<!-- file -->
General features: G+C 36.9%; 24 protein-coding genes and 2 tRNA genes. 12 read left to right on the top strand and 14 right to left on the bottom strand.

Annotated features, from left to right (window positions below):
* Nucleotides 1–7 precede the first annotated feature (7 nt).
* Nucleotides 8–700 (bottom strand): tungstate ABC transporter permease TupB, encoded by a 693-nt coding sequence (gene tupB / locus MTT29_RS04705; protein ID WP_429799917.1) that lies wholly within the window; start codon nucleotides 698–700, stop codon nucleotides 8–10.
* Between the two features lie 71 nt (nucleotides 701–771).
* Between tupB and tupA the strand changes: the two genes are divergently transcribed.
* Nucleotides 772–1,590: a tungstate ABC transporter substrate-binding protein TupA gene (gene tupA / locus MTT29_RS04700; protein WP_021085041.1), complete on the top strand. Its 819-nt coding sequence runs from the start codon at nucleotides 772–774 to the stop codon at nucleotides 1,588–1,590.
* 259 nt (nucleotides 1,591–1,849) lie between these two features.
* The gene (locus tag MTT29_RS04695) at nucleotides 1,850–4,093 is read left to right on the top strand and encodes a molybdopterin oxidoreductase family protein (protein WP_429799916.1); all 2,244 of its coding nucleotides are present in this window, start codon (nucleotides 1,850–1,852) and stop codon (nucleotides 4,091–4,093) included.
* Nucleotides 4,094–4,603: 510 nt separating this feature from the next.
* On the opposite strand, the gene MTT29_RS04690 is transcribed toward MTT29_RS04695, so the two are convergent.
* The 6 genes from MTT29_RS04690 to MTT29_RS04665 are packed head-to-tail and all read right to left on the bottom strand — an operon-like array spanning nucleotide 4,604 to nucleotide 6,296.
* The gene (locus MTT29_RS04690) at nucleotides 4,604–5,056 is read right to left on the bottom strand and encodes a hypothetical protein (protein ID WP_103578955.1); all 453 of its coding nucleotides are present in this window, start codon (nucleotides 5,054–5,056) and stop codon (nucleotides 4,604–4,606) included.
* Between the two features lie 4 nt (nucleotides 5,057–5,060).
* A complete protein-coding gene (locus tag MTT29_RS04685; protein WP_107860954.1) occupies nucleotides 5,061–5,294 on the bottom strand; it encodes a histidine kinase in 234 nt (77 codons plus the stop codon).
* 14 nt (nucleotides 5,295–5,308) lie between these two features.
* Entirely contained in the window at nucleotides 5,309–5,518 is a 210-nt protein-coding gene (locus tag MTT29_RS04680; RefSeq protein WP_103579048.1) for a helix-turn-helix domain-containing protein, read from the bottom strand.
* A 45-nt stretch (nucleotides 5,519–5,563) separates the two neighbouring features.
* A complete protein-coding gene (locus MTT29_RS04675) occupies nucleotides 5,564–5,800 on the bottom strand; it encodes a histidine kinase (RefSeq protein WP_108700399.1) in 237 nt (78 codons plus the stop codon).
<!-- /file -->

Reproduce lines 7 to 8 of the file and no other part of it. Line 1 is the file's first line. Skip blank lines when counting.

* Nucleotides 772–1,590: a tungstate ABC transporter substrate-binding protein TupA gene (gene tupA / locus MTT29_RS04700; protein WP_021085041.1), complete on the top strand. Its 819-nt coding sequence runs from the start codon at nucleotides 772–774 to the stop codon at nucleotides 1,588–1,590.
* 259 nt (nucleotides 1,591–1,849) lie between these two features.